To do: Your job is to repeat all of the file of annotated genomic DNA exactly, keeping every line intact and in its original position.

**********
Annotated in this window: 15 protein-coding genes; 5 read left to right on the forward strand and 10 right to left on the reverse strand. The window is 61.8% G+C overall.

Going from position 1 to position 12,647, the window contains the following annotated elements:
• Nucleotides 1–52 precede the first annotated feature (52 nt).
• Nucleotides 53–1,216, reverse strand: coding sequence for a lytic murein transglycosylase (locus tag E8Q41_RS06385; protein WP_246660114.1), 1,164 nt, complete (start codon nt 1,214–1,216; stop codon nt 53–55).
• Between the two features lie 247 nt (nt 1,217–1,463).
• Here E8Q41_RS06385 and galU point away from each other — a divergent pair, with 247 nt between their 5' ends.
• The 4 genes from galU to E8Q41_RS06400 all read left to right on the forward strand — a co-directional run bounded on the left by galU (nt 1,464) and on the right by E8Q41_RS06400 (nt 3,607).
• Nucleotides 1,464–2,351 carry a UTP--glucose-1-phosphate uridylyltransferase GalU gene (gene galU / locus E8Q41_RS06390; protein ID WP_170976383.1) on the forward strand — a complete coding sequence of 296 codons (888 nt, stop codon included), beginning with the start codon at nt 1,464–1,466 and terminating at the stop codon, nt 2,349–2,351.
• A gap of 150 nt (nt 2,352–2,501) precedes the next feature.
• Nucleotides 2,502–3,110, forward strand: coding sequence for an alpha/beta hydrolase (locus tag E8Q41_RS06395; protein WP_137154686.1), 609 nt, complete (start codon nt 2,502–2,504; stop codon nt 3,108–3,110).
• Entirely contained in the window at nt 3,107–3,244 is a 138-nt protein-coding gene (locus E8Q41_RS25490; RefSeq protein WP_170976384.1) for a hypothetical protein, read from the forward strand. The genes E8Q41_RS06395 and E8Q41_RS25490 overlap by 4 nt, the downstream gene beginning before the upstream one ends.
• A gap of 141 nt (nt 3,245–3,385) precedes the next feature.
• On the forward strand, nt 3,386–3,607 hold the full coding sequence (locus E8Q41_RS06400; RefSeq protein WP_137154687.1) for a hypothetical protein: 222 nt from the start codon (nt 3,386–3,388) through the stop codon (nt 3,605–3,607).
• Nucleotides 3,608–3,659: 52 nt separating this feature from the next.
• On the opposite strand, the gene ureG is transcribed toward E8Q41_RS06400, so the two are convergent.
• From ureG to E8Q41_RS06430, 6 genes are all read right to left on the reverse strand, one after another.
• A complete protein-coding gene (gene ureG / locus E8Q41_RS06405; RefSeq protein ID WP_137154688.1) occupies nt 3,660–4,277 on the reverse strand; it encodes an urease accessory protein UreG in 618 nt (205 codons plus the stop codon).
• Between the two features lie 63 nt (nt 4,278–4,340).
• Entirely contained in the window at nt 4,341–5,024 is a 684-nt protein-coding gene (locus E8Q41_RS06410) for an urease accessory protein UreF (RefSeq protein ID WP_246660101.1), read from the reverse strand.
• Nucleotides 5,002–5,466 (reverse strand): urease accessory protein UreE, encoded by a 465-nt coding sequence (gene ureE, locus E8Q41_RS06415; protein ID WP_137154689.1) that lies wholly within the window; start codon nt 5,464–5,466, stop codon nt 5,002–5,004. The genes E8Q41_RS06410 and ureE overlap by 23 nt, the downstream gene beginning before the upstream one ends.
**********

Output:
Annotated in this window: 15 protein-coding genes; 5 read left to right on the forward strand and 10 right to left on the reverse strand. The window is 61.8% G+C overall.

Going from position 1 to position 12,647, the window contains the following annotated elements:
• Nucleotides 1–52 precede the first annotated feature (52 nt).
• Nucleotides 53–1,216, reverse strand: coding sequence for a lytic murein transglycosylase (locus tag E8Q41_RS06385; protein WP_246660114.1), 1,164 nt, complete (start codon nt 1,214–1,216; stop codon nt 53–55).
• Between the two features lie 247 nt (nt 1,217–1,463).
• Here E8Q41_RS06385 and galU point away from each other — a divergent pair, with 247 nt between their 5' ends.
• The 4 genes from galU to E8Q41_RS06400 all read left to right on the forward strand — a co-directional run bounded on the left by galU (nt 1,464) and on the right by E8Q41_RS06400 (nt 3,607).
• Nucleotides 1,464–2,351 carry a UTP--glucose-1-phosphate uridylyltransferase GalU gene (gene galU / locus E8Q41_RS06390; protein ID WP_170976383.1) on the forward strand — a complete coding sequence of 296 codons (888 nt, stop codon included), beginning with the start codon at nt 1,464–1,466 and terminating at the stop codon, nt 2,349–2,351.
• A gap of 150 nt (nt 2,352–2,501) precedes the next feature.
• Nucleotides 2,502–3,110, forward strand: coding sequence for an alpha/beta hydrolase (locus tag E8Q41_RS06395; protein WP_137154686.1), 609 nt, complete (start codon nt 2,502–2,504; stop codon nt 3,108–3,110).
• Entirely contained in the window at nt 3,107–3,244 is a 138-nt protein-coding gene (locus E8Q41_RS25490; RefSeq protein WP_170976384.1) for a hypothetical protein, read from the forward strand. The genes E8Q41_RS06395 and E8Q41_RS25490 overlap by 4 nt, the downstream gene beginning before the upstream one ends.
• A gap of 141 nt (nt 3,245–3,385) precedes the next feature.
• On the forward strand, nt 3,386–3,607 hold the full coding sequence (locus E8Q41_RS06400; RefSeq protein WP_137154687.1) for a hypothetical protein: 222 nt from the start codon (nt 3,386–3,388) through the stop codon (nt 3,605–3,607).
• Nucleotides 3,608–3,659: 52 nt separating this feature from the next.
• On the opposite strand, the gene ureG is transcribed toward E8Q41_RS06400, so the two are convergent.
• From ureG to E8Q41_RS06430, 6 genes are all read right to left on the reverse strand, one after another.
• A complete protein-coding gene (gene ureG / locus E8Q41_RS06405; RefSeq protein ID WP_137154688.1) occupies nt 3,660–4,277 on the reverse strand; it encodes an urease accessory protein UreG in 618 nt (205 codons plus the stop codon).
• Between the two features lie 63 nt (nt 4,278–4,340).
• Entirely contained in the window at nt 4,341–5,024 is a 684-nt protein-coding gene (locus E8Q41_RS06410) for an urease accessory protein UreF (RefSeq protein ID WP_246660101.1), read from the reverse strand.
• Nucleotides 5,002–5,466 (reverse strand): urease accessory protein UreE, encoded by a 465-nt coding sequence (gene ureE, locus E8Q41_RS06415; protein ID WP_137154689.1) that lies wholly within the window; start codon nt 5,464–5,466, stop codon nt 5,002–5,004. The genes E8Q41_RS06410 and ureE overlap by 23 nt, the downstream gene beginning before the upstream one ends.